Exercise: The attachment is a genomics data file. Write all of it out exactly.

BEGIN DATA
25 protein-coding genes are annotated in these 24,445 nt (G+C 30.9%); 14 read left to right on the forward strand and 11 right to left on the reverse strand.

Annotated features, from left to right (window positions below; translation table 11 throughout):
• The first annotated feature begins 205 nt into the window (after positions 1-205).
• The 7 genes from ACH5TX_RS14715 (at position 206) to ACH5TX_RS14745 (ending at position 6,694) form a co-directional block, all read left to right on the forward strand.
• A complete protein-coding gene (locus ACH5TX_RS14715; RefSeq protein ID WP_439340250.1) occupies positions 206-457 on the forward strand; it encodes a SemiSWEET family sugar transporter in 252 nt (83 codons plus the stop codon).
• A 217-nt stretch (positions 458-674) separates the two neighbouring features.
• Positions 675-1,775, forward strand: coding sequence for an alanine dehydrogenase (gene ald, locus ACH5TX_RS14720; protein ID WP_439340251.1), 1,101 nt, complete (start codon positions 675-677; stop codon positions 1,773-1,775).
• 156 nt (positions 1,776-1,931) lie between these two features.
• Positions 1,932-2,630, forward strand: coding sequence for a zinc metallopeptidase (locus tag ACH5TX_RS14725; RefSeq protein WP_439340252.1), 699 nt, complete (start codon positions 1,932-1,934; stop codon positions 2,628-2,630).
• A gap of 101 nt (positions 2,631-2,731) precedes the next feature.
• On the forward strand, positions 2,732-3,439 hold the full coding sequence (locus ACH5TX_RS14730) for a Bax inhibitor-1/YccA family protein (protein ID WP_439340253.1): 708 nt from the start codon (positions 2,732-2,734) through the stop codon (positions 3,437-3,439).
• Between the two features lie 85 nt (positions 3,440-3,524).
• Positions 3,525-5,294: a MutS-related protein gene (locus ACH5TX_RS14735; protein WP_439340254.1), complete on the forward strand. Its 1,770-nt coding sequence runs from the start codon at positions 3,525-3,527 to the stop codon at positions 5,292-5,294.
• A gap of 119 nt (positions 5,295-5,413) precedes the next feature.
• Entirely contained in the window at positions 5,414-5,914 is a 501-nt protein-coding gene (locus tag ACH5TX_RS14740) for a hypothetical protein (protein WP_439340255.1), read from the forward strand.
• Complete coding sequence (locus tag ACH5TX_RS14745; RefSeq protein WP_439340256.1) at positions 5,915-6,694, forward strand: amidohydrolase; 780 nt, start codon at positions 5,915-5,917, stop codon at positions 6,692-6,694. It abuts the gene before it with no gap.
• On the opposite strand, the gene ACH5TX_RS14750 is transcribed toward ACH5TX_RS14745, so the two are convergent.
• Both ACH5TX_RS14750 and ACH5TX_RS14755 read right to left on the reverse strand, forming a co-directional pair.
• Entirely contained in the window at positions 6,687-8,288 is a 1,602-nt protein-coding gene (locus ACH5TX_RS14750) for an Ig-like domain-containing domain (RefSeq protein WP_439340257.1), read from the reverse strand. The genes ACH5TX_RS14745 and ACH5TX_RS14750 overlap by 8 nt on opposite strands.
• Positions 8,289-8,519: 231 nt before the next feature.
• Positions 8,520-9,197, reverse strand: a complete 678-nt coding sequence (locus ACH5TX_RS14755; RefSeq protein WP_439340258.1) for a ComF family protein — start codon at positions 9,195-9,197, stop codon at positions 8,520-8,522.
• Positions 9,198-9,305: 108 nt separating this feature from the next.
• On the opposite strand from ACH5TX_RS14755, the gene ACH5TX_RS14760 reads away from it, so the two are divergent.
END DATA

25 protein-coding genes are annotated in these 24,445 nt (G+C 30.9%); 14 read left to right on the forward strand and 11 right to left on the reverse strand.

Annotated features, from left to right (window positions below; translation table 11 throughout):
• The first annotated feature begins 205 nt into the window (after positions 1-205).
• The 7 genes from ACH5TX_RS14715 (at position 206) to ACH5TX_RS14745 (ending at position 6,694) form a co-directional block, all read left to right on the forward strand.
• A complete protein-coding gene (locus ACH5TX_RS14715; RefSeq protein ID WP_439340250.1) occupies positions 206-457 on the forward strand; it encodes a SemiSWEET family sugar transporter in 252 nt (83 codons plus the stop codon).
• A 217-nt stretch (positions 458-674) separates the two neighbouring features.
• Positions 675-1,775, forward strand: coding sequence for an alanine dehydrogenase (gene ald, locus ACH5TX_RS14720; protein ID WP_439340251.1), 1,101 nt, complete (start codon positions 675-677; stop codon positions 1,773-1,775).
• 156 nt (positions 1,776-1,931) lie between these two features.
• Positions 1,932-2,630, forward strand: coding sequence for a zinc metallopeptidase (locus tag ACH5TX_RS14725; RefSeq protein WP_439340252.1), 699 nt, complete (start codon positions 1,932-1,934; stop codon positions 2,628-2,630).
• A gap of 101 nt (positions 2,631-2,731) precedes the next feature.
• On the forward strand, positions 2,732-3,439 hold the full coding sequence (locus ACH5TX_RS14730) for a Bax inhibitor-1/YccA family protein (protein ID WP_439340253.1): 708 nt from the start codon (positions 2,732-2,734) through the stop codon (positions 3,437-3,439).
• Between the two features lie 85 nt (positions 3,440-3,524).
• Positions 3,525-5,294: a MutS-related protein gene (locus ACH5TX_RS14735; protein WP_439340254.1), complete on the forward strand. Its 1,770-nt coding sequence runs from the start codon at positions 3,525-3,527 to the stop codon at positions 5,292-5,294.
• A gap of 119 nt (positions 5,295-5,413) precedes the next feature.
• Entirely contained in the window at positions 5,414-5,914 is a 501-nt protein-coding gene (locus tag ACH5TX_RS14740) for a hypothetical protein (protein WP_439340255.1), read from the forward strand.
• Complete coding sequence (locus tag ACH5TX_RS14745; RefSeq protein WP_439340256.1) at positions 5,915-6,694, forward strand: amidohydrolase; 780 nt, start codon at positions 5,915-5,917, stop codon at positions 6,692-6,694. It abuts the gene before it with no gap.
• On the opposite strand, the gene ACH5TX_RS14750 is transcribed toward ACH5TX_RS14745, so the two are convergent.
• Both ACH5TX_RS14750 and ACH5TX_RS14755 read right to left on the reverse strand, forming a co-directional pair.
• Entirely contained in the window at positions 6,687-8,288 is a 1,602-nt protein-coding gene (locus ACH5TX_RS14750) for an Ig-like domain-containing domain (RefSeq protein WP_439340257.1), read from the reverse strand. The genes ACH5TX_RS14745 and ACH5TX_RS14750 overlap by 8 nt on opposite strands.
• Positions 8,289-8,519: 231 nt before the next feature.
• Positions 8,520-9,197, reverse strand: a complete 678-nt coding sequence (locus ACH5TX_RS14755; RefSeq protein WP_439340258.1) for a ComF family protein — start codon at positions 9,195-9,197, stop codon at positions 8,520-8,522.
• Positions 9,198-9,305: 108 nt separating this feature from the next.
• On the opposite strand from ACH5TX_RS14755, the gene ACH5TX_RS14760 reads away from it, so the two are divergent.